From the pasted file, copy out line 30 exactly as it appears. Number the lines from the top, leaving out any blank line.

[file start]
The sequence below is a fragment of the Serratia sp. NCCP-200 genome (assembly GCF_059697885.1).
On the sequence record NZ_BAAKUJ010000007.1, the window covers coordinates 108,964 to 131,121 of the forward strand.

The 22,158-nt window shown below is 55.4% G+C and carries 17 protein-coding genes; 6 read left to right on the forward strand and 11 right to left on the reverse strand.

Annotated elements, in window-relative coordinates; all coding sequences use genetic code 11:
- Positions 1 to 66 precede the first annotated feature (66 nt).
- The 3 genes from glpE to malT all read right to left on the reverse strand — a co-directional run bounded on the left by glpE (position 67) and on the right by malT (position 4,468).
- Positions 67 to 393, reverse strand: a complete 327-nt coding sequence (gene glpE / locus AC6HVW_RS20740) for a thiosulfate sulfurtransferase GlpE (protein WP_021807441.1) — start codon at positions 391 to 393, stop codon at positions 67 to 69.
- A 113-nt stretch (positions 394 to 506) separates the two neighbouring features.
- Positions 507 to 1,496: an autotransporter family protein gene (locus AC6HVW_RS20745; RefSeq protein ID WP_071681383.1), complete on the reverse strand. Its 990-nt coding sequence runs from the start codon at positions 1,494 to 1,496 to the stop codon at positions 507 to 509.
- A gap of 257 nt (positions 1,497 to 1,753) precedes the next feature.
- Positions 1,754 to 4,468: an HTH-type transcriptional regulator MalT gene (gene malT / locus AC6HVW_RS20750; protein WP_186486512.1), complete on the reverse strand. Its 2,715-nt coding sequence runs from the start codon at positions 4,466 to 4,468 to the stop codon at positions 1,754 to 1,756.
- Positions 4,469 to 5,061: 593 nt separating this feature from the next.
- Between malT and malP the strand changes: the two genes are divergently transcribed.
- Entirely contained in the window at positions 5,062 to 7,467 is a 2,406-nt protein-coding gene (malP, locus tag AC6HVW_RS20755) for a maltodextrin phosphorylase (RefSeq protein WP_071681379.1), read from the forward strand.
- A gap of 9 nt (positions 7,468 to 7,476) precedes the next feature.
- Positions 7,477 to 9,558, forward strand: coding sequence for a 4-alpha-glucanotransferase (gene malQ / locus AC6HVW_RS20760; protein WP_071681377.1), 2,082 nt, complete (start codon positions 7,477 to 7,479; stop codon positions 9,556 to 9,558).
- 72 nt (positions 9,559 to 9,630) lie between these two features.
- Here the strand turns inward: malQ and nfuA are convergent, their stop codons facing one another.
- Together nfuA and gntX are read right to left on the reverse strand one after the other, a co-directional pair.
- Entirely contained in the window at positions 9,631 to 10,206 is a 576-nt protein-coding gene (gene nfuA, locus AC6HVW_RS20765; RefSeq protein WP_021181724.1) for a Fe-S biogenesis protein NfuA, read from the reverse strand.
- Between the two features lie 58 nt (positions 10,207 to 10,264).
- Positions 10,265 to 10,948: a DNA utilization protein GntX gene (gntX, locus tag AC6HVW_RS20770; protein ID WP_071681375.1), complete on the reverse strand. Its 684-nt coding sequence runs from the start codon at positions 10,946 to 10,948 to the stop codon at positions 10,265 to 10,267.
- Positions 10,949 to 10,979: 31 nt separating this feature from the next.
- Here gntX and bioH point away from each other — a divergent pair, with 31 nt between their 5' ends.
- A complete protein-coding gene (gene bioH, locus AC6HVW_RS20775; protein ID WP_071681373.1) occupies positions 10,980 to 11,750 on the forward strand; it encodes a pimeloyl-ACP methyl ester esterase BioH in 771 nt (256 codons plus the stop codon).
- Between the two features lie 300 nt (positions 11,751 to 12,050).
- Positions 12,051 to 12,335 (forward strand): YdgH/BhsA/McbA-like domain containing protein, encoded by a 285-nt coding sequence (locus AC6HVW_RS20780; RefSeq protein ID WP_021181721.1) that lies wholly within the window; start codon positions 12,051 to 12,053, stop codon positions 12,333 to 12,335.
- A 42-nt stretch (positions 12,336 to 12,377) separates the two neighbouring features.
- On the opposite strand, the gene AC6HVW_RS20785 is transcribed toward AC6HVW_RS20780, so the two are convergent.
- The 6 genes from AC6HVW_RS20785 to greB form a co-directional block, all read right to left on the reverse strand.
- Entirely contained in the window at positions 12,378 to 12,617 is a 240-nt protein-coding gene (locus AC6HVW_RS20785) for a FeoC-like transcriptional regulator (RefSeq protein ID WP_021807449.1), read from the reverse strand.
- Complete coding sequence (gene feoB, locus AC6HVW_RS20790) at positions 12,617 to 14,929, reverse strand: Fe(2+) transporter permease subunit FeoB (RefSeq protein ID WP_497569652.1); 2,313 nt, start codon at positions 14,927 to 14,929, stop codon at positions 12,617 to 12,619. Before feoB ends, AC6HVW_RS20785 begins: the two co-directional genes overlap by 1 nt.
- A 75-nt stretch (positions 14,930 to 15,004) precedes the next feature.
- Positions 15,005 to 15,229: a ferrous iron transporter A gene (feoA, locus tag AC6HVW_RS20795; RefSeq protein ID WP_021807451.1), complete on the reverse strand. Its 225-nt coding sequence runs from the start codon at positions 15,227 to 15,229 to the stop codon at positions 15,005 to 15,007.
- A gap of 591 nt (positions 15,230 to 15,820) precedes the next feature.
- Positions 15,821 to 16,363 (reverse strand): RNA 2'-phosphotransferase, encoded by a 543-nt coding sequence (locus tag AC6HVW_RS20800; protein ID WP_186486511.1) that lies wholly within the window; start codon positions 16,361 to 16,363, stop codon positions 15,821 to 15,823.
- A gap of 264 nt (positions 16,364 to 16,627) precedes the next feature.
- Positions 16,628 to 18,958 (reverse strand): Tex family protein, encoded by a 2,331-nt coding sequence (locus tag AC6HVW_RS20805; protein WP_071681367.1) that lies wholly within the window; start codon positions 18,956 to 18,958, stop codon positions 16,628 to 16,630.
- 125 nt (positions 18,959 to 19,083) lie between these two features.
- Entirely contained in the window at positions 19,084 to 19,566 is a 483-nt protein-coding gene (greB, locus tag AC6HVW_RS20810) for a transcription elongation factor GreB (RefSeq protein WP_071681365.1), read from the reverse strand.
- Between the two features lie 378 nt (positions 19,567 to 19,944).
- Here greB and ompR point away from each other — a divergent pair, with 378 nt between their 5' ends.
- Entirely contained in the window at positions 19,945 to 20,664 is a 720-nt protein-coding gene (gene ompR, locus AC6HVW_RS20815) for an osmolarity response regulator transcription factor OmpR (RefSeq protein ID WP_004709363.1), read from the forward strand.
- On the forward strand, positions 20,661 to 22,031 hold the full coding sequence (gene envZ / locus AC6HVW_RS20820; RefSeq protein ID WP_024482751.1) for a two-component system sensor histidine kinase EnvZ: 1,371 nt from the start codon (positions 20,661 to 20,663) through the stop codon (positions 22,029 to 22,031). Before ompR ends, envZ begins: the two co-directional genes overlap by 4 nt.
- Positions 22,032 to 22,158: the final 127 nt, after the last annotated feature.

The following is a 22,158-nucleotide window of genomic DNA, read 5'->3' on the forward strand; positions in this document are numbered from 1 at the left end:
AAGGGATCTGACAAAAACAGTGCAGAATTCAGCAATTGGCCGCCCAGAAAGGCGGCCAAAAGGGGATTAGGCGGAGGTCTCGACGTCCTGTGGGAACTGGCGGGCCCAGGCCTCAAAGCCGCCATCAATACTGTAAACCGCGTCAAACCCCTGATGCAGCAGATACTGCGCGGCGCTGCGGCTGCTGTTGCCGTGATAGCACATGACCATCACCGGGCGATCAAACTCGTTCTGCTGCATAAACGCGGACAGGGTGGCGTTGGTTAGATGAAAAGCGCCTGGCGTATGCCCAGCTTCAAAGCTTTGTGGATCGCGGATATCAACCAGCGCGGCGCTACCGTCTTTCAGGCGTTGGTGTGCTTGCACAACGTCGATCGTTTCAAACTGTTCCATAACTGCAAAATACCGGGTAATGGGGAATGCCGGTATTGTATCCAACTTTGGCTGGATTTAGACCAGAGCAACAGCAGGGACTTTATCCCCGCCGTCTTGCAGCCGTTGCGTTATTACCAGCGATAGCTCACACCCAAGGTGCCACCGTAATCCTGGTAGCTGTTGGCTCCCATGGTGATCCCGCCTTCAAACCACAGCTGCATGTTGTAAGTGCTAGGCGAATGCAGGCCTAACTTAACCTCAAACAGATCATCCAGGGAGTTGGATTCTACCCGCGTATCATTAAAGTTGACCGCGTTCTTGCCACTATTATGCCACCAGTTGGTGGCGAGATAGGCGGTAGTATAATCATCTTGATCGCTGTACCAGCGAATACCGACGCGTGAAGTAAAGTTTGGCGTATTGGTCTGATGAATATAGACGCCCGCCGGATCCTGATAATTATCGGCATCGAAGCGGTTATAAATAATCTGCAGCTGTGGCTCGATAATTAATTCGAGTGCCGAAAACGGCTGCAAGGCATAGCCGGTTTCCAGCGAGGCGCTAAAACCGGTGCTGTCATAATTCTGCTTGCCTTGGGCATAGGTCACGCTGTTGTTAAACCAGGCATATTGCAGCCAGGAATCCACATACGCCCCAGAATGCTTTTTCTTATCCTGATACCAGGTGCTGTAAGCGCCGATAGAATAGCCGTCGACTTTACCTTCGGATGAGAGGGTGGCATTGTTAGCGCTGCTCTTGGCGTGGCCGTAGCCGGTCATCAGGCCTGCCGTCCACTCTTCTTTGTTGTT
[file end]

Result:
- The 6 genes from AC6HVW_RS20785 to greB form a co-directional block, all read right to left on the reverse strand.